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"I wish you'd stop lecturing me."

Does that sentence mean it's very unlikely that 'you' will stop lecturing 'me'?

How about "I hope you will stop lecturing me"?

Additional Details:

I asked that question because a dictionary says:

Use wish to talk about things that are not true, not possible, or very unlikely : I wish I knew more about science. |She wished she hadn't said anything. |I wish I could win the lottery.
Use hope to talk about things that could happen, could have happened, or could be true : I hope you have a happy birthday. | I hope they got there in time.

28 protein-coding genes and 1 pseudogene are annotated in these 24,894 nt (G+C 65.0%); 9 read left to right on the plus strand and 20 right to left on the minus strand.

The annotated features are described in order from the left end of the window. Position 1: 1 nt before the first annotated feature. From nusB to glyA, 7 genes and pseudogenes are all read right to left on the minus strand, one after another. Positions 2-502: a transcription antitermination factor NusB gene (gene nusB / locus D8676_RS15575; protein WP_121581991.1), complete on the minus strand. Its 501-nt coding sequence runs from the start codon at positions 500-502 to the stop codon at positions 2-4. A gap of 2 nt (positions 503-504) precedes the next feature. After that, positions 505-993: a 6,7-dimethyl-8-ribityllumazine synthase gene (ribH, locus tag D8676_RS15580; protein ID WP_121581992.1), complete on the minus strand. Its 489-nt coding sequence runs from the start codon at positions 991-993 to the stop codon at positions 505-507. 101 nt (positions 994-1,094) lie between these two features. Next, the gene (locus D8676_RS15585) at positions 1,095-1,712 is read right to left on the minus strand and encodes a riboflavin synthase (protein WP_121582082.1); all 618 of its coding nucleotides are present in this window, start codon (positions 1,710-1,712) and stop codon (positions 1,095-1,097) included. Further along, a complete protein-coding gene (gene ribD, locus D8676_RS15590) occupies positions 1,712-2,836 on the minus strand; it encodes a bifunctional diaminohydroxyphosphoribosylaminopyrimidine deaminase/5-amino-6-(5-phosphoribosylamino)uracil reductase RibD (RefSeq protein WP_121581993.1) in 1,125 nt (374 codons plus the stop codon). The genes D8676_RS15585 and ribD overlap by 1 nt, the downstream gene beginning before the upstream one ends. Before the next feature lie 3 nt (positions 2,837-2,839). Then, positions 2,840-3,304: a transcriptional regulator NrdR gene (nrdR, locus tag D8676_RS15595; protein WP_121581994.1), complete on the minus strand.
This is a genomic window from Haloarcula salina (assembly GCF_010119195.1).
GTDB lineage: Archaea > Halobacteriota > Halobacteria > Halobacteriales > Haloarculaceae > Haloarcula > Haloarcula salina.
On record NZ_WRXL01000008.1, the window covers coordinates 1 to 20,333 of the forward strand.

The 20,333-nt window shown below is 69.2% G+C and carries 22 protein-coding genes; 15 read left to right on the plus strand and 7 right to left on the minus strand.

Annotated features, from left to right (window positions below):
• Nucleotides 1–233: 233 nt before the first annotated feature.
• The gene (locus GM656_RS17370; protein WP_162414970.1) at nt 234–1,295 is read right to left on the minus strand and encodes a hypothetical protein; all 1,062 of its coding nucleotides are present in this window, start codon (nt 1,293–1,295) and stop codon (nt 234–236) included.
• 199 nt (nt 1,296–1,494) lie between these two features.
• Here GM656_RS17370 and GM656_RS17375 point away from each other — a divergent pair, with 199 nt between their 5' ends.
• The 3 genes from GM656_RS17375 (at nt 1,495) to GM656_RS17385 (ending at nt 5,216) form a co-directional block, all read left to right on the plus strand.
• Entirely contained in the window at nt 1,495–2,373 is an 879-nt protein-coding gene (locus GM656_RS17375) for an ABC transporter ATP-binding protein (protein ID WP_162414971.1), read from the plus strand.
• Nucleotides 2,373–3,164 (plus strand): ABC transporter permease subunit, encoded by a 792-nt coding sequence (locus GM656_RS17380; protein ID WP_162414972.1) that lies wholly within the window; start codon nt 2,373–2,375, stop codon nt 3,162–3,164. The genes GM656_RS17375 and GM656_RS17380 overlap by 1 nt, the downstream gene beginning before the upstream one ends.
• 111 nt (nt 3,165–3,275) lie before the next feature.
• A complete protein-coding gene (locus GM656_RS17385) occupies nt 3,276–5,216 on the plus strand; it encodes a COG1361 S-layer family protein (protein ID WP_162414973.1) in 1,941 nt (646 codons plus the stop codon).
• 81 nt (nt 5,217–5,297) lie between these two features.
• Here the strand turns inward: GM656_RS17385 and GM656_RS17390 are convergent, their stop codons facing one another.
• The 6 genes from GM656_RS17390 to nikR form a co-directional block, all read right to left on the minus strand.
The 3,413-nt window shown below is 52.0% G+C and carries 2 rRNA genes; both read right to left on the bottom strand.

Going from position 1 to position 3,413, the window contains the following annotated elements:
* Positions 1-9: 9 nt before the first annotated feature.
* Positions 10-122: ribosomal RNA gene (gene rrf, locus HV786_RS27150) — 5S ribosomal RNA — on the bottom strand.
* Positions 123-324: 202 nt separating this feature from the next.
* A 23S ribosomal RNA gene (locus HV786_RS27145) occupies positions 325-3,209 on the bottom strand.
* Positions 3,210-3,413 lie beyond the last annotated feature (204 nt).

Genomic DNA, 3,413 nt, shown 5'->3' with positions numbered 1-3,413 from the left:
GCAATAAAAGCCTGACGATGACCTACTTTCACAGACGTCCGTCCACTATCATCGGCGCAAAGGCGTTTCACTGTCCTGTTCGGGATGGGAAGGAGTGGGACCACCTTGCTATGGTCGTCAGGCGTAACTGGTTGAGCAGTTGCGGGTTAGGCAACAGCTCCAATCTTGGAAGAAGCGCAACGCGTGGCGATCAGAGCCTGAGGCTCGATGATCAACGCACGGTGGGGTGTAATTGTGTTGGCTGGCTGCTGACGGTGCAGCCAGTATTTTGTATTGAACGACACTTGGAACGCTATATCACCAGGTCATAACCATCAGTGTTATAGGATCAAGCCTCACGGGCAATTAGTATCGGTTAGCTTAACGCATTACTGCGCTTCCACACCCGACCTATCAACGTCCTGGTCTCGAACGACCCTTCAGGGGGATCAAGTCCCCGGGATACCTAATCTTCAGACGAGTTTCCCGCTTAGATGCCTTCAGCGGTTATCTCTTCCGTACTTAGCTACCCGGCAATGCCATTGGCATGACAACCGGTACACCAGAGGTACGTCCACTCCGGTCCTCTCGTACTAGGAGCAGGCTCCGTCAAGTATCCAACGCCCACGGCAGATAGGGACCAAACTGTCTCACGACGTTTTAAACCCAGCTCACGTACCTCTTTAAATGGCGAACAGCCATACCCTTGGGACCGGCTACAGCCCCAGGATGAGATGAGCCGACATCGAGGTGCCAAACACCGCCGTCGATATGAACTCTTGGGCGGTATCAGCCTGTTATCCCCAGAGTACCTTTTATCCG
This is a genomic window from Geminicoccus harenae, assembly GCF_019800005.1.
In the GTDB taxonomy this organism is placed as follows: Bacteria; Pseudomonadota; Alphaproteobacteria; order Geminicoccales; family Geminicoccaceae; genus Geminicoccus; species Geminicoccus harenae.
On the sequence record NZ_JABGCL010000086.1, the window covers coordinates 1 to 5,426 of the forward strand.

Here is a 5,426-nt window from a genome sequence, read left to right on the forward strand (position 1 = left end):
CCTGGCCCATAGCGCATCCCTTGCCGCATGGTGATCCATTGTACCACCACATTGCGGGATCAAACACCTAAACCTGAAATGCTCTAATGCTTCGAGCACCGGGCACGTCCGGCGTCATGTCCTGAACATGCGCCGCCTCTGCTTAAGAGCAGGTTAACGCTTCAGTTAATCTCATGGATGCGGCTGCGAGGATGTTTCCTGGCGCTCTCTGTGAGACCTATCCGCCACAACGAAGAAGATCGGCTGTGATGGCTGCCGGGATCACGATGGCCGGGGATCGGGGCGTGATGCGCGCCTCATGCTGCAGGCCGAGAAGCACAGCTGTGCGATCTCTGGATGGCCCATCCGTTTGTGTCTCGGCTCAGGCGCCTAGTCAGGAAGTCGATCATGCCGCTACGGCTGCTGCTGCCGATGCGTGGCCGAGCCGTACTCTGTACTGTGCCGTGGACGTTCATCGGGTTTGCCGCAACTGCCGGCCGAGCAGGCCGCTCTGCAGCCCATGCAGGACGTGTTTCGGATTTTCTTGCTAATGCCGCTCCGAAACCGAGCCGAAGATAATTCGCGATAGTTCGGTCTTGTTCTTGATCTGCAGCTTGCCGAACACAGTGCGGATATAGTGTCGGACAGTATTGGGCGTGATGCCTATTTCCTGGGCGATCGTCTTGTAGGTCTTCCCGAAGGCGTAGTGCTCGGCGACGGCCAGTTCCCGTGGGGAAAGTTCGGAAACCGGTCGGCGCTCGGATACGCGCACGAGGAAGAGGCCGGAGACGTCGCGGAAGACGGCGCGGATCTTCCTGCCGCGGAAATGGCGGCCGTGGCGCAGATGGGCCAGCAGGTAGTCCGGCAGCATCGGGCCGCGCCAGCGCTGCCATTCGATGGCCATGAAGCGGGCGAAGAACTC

Additional Details:

The dictionary also says:
!! Do not use wish + (that) to say that you want something to happen in the future. Use hope : I hope (NOT wish) that we'll all meet again soon. |I hope you have a great time.

For learning: English
Base language: English
Category: Language

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    Best Answer - Chosen by the Asker
    Well, it is just a more polite and less confrontational way of saying "Stop lectruing me."

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